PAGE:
by the appellation of magnanimity or hesecrets of the great deep :

roism ; and they produce an effect very "Ye subterranean goda, whose awful sway

similar to that which is produced by the • The gliding glosts and silent shades obey': view of grand objects in nature; filling O Chaos, hear ! and Phlegethon profound !

the mind with admiration, and elevating it Whose solemn empire stretches all around ! Give me, ye great tremendous powers ! to tell above itself. Of this sentimental sublime, Of scenes and wonders in the depths of Hell;

we are furnished with instances in the faGive me your weighty secrets to display, From those black realms of darkness to the day." mous contest between the Horatii and the

Pitt. I Curiatii, in the case of Porus and Alexang 128, Vol. XI.

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der, and also of Cæsar. High virtue is the objects with a magnificent display of most natural and fertile source of this moral imagery and diction, but that force of com sublimity.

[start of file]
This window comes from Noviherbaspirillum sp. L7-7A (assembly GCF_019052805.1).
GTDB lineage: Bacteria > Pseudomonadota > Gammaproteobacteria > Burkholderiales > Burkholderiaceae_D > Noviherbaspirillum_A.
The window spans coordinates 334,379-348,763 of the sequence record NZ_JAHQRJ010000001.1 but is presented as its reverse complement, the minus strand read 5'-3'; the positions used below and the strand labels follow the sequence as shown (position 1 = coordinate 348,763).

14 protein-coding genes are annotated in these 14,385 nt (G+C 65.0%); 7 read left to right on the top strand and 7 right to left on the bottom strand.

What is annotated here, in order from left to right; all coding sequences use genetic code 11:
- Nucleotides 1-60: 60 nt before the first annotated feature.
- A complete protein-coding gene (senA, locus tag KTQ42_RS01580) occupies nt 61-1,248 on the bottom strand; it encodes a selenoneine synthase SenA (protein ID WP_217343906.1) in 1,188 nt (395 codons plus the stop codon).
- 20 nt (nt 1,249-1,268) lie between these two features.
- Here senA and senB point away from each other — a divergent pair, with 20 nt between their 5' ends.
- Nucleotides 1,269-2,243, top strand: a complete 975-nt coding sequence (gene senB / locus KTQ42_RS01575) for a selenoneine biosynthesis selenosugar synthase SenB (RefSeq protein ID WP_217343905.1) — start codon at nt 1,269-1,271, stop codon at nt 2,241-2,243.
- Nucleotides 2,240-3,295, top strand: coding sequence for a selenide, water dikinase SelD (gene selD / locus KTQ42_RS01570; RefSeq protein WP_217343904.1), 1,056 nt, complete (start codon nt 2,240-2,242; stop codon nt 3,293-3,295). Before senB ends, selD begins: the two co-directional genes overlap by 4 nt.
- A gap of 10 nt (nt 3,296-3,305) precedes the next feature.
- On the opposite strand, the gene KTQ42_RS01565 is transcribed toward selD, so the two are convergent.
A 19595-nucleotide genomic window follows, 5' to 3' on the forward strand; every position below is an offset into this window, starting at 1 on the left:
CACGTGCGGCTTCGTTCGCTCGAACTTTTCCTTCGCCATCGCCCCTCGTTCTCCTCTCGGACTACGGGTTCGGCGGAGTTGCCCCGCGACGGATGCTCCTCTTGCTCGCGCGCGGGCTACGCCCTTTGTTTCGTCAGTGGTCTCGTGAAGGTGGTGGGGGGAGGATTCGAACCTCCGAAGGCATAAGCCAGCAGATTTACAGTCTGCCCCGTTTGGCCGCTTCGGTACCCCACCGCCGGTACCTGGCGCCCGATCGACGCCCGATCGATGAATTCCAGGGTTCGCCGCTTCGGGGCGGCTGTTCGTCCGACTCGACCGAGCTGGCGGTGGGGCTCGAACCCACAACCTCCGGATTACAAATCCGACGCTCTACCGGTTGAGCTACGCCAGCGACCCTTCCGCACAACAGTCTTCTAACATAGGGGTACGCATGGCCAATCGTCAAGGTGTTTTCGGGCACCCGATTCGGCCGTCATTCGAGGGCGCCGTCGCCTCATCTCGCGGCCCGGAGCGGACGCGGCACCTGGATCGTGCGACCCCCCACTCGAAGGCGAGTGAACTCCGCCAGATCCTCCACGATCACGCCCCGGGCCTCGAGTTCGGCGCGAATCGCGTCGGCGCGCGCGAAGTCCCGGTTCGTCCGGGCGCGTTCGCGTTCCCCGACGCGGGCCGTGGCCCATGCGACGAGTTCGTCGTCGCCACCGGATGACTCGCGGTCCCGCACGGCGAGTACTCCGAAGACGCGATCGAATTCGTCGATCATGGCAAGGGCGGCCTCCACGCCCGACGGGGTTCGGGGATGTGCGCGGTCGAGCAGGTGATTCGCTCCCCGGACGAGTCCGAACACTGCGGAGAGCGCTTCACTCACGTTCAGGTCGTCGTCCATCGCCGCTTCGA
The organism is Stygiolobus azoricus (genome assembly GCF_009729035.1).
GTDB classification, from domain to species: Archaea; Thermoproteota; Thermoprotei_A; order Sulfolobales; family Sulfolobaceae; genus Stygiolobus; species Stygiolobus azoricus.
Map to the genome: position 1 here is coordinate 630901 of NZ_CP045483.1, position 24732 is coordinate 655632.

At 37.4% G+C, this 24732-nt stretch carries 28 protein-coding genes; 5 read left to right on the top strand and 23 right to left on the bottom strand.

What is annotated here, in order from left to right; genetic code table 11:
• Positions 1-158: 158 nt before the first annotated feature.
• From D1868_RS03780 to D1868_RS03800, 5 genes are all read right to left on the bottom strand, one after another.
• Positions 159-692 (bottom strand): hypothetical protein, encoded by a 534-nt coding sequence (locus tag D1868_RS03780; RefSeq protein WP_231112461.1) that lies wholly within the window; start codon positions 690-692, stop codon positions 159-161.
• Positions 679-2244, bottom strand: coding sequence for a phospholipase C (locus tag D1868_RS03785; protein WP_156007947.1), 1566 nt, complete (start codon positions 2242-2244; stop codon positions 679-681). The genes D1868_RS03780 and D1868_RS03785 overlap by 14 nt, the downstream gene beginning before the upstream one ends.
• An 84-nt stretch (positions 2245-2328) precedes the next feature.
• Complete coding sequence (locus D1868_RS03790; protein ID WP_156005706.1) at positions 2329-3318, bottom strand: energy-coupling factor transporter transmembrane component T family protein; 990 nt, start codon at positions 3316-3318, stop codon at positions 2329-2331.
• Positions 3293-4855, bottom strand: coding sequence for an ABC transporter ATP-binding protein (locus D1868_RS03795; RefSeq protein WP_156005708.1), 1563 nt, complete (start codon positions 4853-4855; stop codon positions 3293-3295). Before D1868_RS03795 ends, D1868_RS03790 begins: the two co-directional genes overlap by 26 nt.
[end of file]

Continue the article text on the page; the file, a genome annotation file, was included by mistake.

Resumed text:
position, whatever it be, which excites the It has been a subject of inquiry, whether passions, and which expresses ideas, at there be any one fundamental quality in once with perspicuity and elevation, not which all the different objects above-men solicitous whether the language be plain or tioned, and others of a like kind, agree, ornamented, refined or familiar. This is and which is the cause of their prodacing the sense in which Longinus uses the an emotion of the same nature in our word; and he points out five sources of minds? The ingenious author of “ A Phi- this sublimity. Dr. Blair allows only two losophical Inquiry into the Origin of our to have any peculiar relation to the subIdeas of the Sublime and Beautiful," has lime. The sublime consists either in lanproposed a formal theory for the solution of guage or sentiment, or more frequently in this question. According to Mr. Burke, an union of both, since they reciprocally terror is the source of the sublime, and, in assist each other, and since there is a his opinion, no objects have this character necessary and indissoluble connection ben but such as produce impressions of pain tween them. The foundation of the suband danger. But Dr. Blair thinks, that, lime in composition must always be laid although many terrible objects are highly in the nature of the object described. sublime, the author now mentioned has Besides, the object must not only be substretched his theory too far, when he repre lime itself, but it must be so exhibited, as sents the sublime as consisting wholly in to give us a clear and full impression of it. modes of danger, or of pain : for the pro- | For this purpose, it must be observed, that per sensation of sublimity appears to be the early ages of the world, and the rude very distinguishable from the sensation of unimproved state of society, are peculiarly either of these ; and on several occasions favourable to the strong emotions of sub to be entirely separated from them. In limity; in such circumstances the genius many grand objects, there is no coinci- of men is much turned to admiration and dence with terror at all; and in many astonishment. painful and terrible objects, there is no sort Among ancient authors we are the most of grandeur. Dr. Blair inclines to think, likely to find striking instances of the subthat mighty force or power, whether ac- lime; and more of these occur in the companied with terror or not, whether em- sacred scriptures than in any other writployed in protecting or in alarming us, ings, ancient or modern. In the preceding has a better title than any thing that has part of this article, we have noticed the yet been mentioned to be the fundamental descriptions which they afford us of the quality of the sublime, as no sublime ob- | Deity; descriptions that are wonderfully ject occurs to him, into the idea of which noble, both on account of the grandeur of power, strength, and force, either enter in- | the object, and the manner of representing directly, or are not, at least, intimately it. (See Psalm xviii. 6, &c. Habbakkuk associated with the idea by leading our iü. 6-10. See also the passages cited by thoughts to some astonishing power, as Longinus from Moses, Gen. i. 3, and concerned in the production of the object. Isaiah xiv. 24, 27, 28.) Under this head